Dog bite injuries are the most common type of personal injuries among children. They occur more frequently than bike accidents and playground injuries; but preventing dog bites in children can be done.
According to the American Veterinary Medical Association (AVMA), children are the most common victims of dog bites and are more likely to suffer severe injuries. More than 50% of victims are children and 26% of these children require emergency care. The child is most likely to be attacked at home or at a friend or relative's home.
Why Do Dogs Bite Children?
Although domesticated dogs are known to be one of the friendliest pets, they are equally prone to aggressive and vicious behavior. While there may be many reasons for a dog to bite, it usually depends on the situation. Most dogs bite when they are angry or scared. Therefore, provoking or frightening the dog can cause an aggressive reaction.
Some dogs are also naturally aggressive due to their breed or training. Pitbulls may act more aggressive than other types of dogs. They are responsible for most of the attacks that result in severe or fatal consequences.
The wrong training, or lack of training, can also make a dog aggressive. Chaining the dog up and restricting the dog's socialization from a young age can make the dog naturally inclined towards aggression.
Possible Injuries and Infections of Dog Bites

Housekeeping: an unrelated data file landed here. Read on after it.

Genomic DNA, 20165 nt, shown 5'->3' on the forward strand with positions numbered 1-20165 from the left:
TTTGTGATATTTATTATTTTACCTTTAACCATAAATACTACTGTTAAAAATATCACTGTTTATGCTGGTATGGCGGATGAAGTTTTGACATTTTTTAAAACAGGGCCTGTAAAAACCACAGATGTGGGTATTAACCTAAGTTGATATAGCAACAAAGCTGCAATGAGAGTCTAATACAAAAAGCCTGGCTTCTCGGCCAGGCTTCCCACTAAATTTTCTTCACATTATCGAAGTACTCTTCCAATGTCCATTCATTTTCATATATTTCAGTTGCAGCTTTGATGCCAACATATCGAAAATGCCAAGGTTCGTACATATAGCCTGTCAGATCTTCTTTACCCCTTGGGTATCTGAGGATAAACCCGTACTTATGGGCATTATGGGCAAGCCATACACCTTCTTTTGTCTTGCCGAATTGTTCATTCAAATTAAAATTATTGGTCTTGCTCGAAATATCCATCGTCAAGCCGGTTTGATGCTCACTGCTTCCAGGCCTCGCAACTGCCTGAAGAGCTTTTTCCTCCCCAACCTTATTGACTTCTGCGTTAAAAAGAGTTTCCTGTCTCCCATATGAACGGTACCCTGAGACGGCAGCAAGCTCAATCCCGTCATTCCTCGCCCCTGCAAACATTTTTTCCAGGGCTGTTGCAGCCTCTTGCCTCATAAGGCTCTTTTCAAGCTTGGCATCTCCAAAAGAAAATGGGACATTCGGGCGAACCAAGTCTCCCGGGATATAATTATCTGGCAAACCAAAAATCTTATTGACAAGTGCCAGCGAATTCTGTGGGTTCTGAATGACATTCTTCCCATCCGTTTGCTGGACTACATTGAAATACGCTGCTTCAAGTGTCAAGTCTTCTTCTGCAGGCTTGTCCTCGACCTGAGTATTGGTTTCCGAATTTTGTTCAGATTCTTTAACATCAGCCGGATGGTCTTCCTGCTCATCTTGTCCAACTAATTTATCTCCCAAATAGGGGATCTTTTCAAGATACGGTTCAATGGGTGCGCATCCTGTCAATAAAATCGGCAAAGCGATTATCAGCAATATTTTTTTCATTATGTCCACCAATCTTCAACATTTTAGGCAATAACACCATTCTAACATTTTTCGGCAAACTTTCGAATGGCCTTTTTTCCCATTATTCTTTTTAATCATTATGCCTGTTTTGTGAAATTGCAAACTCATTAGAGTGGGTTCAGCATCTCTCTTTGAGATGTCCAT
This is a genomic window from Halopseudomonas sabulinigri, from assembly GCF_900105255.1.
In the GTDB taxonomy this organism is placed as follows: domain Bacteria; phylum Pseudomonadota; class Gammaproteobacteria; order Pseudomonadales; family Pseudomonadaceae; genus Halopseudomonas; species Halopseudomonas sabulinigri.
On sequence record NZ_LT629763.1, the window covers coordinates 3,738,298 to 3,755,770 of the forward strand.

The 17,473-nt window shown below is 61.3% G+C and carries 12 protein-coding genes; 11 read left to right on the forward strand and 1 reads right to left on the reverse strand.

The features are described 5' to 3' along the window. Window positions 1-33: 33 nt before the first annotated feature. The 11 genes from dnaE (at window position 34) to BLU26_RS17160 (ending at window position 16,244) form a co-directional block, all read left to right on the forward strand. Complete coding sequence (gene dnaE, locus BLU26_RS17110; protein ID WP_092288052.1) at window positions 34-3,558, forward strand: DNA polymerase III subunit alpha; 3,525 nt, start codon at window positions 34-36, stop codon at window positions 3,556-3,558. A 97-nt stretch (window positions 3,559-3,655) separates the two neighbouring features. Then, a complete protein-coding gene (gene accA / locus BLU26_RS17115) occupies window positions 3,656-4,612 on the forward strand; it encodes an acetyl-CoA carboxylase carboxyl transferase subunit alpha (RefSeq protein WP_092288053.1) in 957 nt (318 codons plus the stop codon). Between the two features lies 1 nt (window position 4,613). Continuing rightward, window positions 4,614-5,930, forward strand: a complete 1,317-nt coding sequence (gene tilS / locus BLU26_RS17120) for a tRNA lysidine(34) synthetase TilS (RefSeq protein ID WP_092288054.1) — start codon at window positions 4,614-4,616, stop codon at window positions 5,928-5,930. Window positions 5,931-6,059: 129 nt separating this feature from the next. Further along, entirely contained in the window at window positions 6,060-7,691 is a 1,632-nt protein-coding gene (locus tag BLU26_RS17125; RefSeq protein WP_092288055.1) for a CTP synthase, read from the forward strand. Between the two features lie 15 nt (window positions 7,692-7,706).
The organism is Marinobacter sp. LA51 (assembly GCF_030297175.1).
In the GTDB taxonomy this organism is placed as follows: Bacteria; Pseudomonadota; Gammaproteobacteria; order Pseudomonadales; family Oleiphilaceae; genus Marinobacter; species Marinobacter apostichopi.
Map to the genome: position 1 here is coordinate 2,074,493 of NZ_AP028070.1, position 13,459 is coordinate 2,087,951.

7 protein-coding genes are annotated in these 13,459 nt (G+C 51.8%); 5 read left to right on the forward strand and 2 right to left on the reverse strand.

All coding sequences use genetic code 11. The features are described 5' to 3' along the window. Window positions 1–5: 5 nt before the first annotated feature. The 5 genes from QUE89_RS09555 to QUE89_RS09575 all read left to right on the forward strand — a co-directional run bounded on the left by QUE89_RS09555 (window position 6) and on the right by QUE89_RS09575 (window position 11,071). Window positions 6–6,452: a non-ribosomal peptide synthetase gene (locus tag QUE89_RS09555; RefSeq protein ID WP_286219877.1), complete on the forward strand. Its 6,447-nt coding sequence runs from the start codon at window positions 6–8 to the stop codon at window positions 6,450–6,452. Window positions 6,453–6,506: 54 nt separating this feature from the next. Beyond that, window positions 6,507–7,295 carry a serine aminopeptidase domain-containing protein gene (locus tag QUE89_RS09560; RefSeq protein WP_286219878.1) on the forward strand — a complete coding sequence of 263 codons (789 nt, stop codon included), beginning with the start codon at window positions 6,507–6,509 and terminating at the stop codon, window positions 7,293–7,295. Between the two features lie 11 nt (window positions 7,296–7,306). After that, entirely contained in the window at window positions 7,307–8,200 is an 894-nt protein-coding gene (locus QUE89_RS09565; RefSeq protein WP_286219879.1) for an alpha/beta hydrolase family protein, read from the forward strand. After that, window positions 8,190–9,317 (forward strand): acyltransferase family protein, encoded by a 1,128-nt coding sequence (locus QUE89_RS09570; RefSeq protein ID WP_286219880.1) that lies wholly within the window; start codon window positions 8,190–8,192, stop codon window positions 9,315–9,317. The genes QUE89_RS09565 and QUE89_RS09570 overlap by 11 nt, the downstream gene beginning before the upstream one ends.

Depending on the force of a dog’s bite, the injury can vary in severity. Nevertheless, a child must be rushed to the emergency room. The doctor can examine the extent of the damage and also check for infection. The following are some common infections and diseases to look out for after a dog bites children:
--- 1. Rabies is a serious infection that may result in fatal consequences. Contracting rabies from a dog in the United States is rare, but possible. The virus affects the brain and very quickly becomes life threatening.
--- 2. Pasteurella is a bacteria that is commonly found in most dog bite wounds. It can cause a painful red infection at the site of the wound or result in a serious disease.
--- 3. Tetanus is a dangerous toxin produced by a type of bacteria. Deep wound injuries are prone to tetanus. It can cause paralysis.
Some common injuries resulting from dog bites include:
The most common type of injury is scarring. When a dog bites children, it usually leaves puncture wounds which can cause scarring at the surface level. More forceful bites might cause deeper wounds and affect the muscle, bones or nerves.
Scarring may also require expensive reconstructive surgery. This is because most dogs attack the neck or face. Smaller children, especially, are prone to dog bite injuries on their face as they tend to crawl or play on the ground. These scars can be traumatizing and permanent.
A particularly forceful bite can cause broken bones. This may result in a closed or open fracture. The compressive forces of the bite can not only crush the bones but can also create puncture wounds which allow bacteria to infect the bones.